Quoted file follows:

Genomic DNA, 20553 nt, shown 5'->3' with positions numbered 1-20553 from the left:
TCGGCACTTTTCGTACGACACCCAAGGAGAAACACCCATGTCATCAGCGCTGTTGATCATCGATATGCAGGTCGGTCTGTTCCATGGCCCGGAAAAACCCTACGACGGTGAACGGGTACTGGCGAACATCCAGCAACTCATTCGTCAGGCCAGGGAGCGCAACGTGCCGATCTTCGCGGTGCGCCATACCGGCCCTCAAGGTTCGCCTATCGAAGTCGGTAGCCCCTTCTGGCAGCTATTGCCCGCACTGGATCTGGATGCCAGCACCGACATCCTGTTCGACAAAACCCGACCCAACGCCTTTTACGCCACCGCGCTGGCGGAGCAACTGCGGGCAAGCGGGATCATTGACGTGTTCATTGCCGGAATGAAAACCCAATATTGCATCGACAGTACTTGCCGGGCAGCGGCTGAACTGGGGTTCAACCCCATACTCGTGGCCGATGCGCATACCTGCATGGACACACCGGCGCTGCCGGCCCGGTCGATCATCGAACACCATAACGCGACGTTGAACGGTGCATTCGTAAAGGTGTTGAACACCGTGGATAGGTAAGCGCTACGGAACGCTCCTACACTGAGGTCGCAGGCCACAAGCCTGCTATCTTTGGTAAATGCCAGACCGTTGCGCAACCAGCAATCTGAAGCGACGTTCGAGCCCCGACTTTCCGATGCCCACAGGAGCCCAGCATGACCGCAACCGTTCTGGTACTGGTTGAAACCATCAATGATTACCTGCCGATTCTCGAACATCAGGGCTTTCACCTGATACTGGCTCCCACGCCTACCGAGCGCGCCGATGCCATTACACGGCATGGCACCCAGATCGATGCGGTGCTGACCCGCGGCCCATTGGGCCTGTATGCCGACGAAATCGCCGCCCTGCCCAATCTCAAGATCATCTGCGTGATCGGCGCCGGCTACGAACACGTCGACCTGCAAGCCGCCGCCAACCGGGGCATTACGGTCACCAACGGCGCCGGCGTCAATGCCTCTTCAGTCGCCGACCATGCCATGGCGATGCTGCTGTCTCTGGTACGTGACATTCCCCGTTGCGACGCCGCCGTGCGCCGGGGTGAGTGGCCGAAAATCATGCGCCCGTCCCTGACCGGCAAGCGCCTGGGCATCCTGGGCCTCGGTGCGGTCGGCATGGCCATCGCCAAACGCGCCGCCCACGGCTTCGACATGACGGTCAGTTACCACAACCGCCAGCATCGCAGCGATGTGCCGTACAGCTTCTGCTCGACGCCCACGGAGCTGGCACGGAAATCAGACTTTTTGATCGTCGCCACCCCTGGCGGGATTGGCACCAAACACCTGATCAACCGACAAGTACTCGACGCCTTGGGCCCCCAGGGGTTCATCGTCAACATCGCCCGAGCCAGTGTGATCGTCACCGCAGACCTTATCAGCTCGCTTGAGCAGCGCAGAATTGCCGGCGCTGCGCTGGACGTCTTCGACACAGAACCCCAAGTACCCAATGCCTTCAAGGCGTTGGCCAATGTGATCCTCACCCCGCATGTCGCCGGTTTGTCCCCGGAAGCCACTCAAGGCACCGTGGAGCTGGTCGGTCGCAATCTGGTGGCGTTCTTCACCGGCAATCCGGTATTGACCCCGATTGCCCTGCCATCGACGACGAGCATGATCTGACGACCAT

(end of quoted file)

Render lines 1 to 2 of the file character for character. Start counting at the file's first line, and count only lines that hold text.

Genomic DNA, 20553 nt, shown 5'->3' with positions numbered 1-20553 from the left:
TCGGCACTTTTCGTACGACACCCAAGGAGAAACACCCATGTCATCAGCGCTGTTGATCATCGATATGCAGGTCGGTCTGTTCCATGGCCCGGAAAAACCCTACGACGGTGAACGGGTACTGGCGAACATCCAGCAACTCATTCGTCAGGCCAGGGAGCGCAACGTGCCGATCTTCGCGGTGCGCCATACCGGCCCTCAAGGTTCGCCTATCGAAGTCGGTAGCCCCTTCTGGCAGCTATTGCCCGCACTGGATCTGGATGCCAGCACCGACATCCTGTTCGACAAAACCCGACCCAACGCCTTTTACGCCACCGCGCTGGCGGAGCAACTGCGGGCAAGCGGGATCATTGACGTGTTCATTGCCGGAATGAAAACCCAATATTGCATCGACAGTACTTGCCGGGCAGCGGCTGAACTGGGGTTCAACCCCATACTCGTGGCCGATGCGCATACCTGCATGGACACACCGGCGCTGCCGGCCCGGTCGATCATCGAACACCATAACGCGACGTTGAACGGTGCATTCGTAAAGGTGTTGAACACCGTGGATAGGTAAGCGCTACGGAACGCTCCTACACTGAGGTCGCAGGCCACAAGCCTGCTATCTTTGGTAAATGCCAGACCGTTGCGCAACCAGCAATCTGAAGCGACGTTCGAGCCCCGACTTTCCGATGCCCACAGGAGCCCAGCATGACCGCAACCGTTCTGGTACTGGTTGAAACCATCAATGATTACCTGCCGATTCTCGAACATCAGGGCTTTCACCTGATACTGGCTCCCACGCCTACCGAGCGCGCCGATGCCATTACACGGCATGGCACCCAGATCGATGCGGTGCTGACCCGCGGCCCATTGGGCCTGTATGCCGACGAAATCGCCGCCCTGCCCAATCTCAAGATCATCTGCGTGATCGGCGCCGGCTACGAACACGTCGACCTGCAAGCCGCCGCCAACCGGGGCATTACGGTCACCAACGGCGCCGGCGTCAATGCCTCTTCAGTCGCCGACCATGCCATGGCGATGCTGCTGTCTCTGGTACGTGACATTCCCCGTTGCGACGCCGCCGTGCGCCGGGGTGAGTGGCCGAAAATCATGCGCCCGTCCCTGACCGGCAAGCGCCTGGGCATCCTGGGCCTCGGTGCGGTCGGCATGGCCATCGCCAAACGCGCCGCCCACGGCTTCGACATGACGGTCAGTTACCACAACCGCCAGCATCGCAGCGATGTGCCGTACAGCTTCTGCTCGACGCCCACGGAGCTGGCACGGAAATCAGACTTTTTGATCGTCGCCACCCCTGGCGGGATTGGCACCAAACACCTGATCAACCGACAAGTACTCGACGCCTTGGGCCCCCAGGGGTTCATCGTCAACATCGCCCGAGCCAGTGTGATCGTCACCGCAGACCTTATCAGCTCGCTTGAGCAGCGCAGAATTGCCGGCGCTGCGCTGGACGTCTTCGACACAGAACCCCAAGTACCCAATGCCTTCAAGGCGTTGGCCAATGTGATCCTCACCCCGCATGTCGCCGGTTTGTCCCCGGAAGCCACTCAAGGCACCGTGGAGCTGGTCGGTCGCAATCTGGTGGCGTTCTTCACCGGCAATCCGGTATTGACCCCGATTGCCCTGCCATCGACGACGAGCATGATCTGACGACCAT